Today’s headlines – 30th August

By 30th August 2017News stories

UTC nears $30bn Rockwell deal amid aircraft suppliers’ shake-up
Financial Times – James Fontanella-Khan, Arash Massoudi, Peggy Hollinger
United Technologies is to buy Rockwell Collins for almost $30bn. The precise terms of a takeover haven’t been finalised but the deal may be complete as early as this weekend.

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Judge rules child must leave Muslim foster home
The Times – Andrew Norfolk
A five-year-old girl at the centre of a care dispute has been removed from her Muslim foster parents and reunited with her family. Judge Khatun Sapnara urged councils to seek “culturally matched placements” for vulnerable children. The judge ordered the London borough of Tower Hamlets to conduct an urgent investigation.

Teachers shift blame for cheating
The Daily Telegraph – Harry Yorke, Camilla Turner
Britain’s leading private schools have warned that teachers risk being placed in an “impossible position” when setting tests in their own subjects. School leaders have urged examination boards to introduce stricter safeguards after admitting that some teachers are “tempted to give their pupils too much help”. There are also claims that staff from top private schools may be over-represented on examination boards.

Weaker pupils “dumped” by top grammar
The Guardian – Sally Weale
St Olave’s grammar school in Orpington, one of the leading grammar schools in the country, has been accused of acting unlawfully by throwing out sixth-form students who failed to get top grades in AS-levels and internal exams before their final A-level year. Parents and teachers criticised the school for focusing purely on results and school league table success at the expense of students’ education and welfare.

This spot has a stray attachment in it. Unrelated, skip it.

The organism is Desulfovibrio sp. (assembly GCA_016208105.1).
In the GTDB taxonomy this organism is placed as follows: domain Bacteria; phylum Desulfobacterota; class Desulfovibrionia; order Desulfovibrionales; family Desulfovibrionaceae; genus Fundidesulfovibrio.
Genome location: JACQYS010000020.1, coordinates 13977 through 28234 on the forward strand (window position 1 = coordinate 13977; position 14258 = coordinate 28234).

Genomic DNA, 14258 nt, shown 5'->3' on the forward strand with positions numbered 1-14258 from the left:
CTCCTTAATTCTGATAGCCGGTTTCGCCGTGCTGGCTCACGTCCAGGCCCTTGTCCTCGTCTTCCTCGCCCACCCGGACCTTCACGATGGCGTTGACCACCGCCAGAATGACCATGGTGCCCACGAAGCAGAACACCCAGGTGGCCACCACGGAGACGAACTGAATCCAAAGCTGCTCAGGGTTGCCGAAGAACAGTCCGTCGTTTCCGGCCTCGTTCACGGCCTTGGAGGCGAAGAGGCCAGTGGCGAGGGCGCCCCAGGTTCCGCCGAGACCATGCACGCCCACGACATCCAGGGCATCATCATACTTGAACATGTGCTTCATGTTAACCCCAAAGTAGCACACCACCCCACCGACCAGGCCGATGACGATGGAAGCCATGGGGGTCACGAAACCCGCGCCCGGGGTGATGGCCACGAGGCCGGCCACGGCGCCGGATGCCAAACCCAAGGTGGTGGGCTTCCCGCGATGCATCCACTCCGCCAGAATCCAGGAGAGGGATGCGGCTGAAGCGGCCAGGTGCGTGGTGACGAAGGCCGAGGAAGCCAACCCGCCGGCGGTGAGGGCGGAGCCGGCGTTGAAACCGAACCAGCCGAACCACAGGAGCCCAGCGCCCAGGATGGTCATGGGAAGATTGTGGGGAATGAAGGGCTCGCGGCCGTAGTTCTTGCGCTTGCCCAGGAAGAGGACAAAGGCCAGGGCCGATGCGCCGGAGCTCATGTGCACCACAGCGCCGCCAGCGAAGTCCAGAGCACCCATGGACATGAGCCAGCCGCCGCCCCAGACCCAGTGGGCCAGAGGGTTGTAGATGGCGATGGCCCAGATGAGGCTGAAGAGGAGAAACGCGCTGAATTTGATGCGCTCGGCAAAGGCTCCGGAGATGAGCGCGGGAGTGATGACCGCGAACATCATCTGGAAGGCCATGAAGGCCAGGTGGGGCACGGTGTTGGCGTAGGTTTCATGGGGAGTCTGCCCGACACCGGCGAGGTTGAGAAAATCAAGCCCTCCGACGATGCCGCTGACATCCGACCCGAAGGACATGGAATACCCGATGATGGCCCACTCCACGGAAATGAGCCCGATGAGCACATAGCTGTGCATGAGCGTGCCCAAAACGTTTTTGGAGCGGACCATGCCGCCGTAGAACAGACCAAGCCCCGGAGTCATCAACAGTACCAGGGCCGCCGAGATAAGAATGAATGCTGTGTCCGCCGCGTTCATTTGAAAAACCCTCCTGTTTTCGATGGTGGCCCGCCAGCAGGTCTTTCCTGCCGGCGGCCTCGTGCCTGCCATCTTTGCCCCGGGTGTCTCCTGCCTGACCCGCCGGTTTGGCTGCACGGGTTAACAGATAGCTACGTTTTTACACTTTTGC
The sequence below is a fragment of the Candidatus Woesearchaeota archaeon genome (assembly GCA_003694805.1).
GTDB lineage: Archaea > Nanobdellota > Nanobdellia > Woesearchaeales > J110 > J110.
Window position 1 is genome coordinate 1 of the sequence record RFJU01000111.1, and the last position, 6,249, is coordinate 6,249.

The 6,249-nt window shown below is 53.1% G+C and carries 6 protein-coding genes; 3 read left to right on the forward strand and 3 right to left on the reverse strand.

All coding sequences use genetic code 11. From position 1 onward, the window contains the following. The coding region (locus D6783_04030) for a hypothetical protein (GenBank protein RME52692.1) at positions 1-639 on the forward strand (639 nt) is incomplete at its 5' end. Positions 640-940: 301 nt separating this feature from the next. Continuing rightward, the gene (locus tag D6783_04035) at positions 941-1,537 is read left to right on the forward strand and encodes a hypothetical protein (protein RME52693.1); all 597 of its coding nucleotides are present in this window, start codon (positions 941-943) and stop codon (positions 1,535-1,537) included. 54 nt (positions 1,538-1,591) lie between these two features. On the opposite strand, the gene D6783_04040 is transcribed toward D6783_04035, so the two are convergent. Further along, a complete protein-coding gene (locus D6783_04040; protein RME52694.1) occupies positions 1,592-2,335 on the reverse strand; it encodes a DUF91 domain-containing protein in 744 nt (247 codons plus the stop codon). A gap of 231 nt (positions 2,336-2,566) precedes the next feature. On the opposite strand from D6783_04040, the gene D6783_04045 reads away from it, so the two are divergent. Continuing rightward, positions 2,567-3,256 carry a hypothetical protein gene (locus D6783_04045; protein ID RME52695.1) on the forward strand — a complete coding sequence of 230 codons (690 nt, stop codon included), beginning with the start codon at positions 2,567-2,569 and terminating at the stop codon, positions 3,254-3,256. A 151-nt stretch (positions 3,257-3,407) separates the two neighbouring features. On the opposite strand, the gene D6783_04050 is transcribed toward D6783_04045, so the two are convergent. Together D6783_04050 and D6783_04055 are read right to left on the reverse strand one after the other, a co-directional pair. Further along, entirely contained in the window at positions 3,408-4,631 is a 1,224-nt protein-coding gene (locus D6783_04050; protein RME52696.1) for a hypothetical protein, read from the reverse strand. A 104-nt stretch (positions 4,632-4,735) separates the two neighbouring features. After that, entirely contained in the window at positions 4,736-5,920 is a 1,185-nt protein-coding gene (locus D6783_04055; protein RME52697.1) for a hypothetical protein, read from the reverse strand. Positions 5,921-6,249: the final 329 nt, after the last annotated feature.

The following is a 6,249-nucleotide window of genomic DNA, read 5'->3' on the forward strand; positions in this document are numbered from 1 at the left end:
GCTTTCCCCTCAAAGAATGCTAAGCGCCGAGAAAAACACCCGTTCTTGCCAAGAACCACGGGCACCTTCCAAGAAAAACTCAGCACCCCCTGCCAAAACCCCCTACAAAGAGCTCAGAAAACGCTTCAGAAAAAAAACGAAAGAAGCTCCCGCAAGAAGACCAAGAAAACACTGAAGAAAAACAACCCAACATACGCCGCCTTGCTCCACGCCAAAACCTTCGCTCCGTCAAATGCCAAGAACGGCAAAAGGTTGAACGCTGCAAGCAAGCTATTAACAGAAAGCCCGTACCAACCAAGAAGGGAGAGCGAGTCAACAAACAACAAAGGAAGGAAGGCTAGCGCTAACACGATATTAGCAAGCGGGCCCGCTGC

Lobbying rules gag crucial campaigns, charities warn
The Independent – May Bulman
An open letter signed by 122 charities and organisations claims that they are being silenced by government legislation that prevents them from campaigning on issues affecting the poorest and most marginalised groups in society. Groups including Save the Children, Green-peace and Christian Aid say debates on issues from inequality to climate change are being lost due to the “draconian” requirements of the Lobbying Act.

Pensions timebomb for low-paid workers
i (The paper for today) – Unattributed
A 400 per cent increase in pension contributions is to hit the self-employed with lowest incomes. Campaigners have claimed: “This could mean the difference between feeding the kids or buying school shoes”. There are 1 million self-employed earning less than £6,000 a year.

GPs told to slash hospital referrals
Daily Mail – Rosie Taylor
A controversial plan to slash NHS costs will prevent GPs from sending patients to hospital without permission from a panel of other doctors. The scheme requires all family doctors in England to seek approval from a medical panel for all non-urgent hospital referrals. This includes procedures such as hip and knee surgery, cataract removals, X-rays and scans. The “peer review” scheme is being expanded nationwide from next week following a pilot in two regions in the North East.

Korean crisis: world on the brink
Daily Express – John Chapman
South Korea has issued a direct warning to North Korea’s Kim Jong-un, threatening “extermination” after North Korea’s missile launch over Japan. China said tensions in the Korean peninsula were now at “a tipping point,” and US President Donald Trump warned “all options” were on the table. Pyongyang fired a ballistic missile on Monday, which passed over Japan’s northern island of Hokkaido into the Pacific Ocean.

My doubts over Di death
The Daily Mirror – Jessica Boulton
Paul Burrell, Princess Diana’s former butler, has said that questions still haunt him over her death at Pont de l’Alma in Paris.

My gun terror
The Sun – Rob Pattinson
Footballer Andy Carroll has told a court how an armed biker tried to steal his £22,000 watch at traffic lights.

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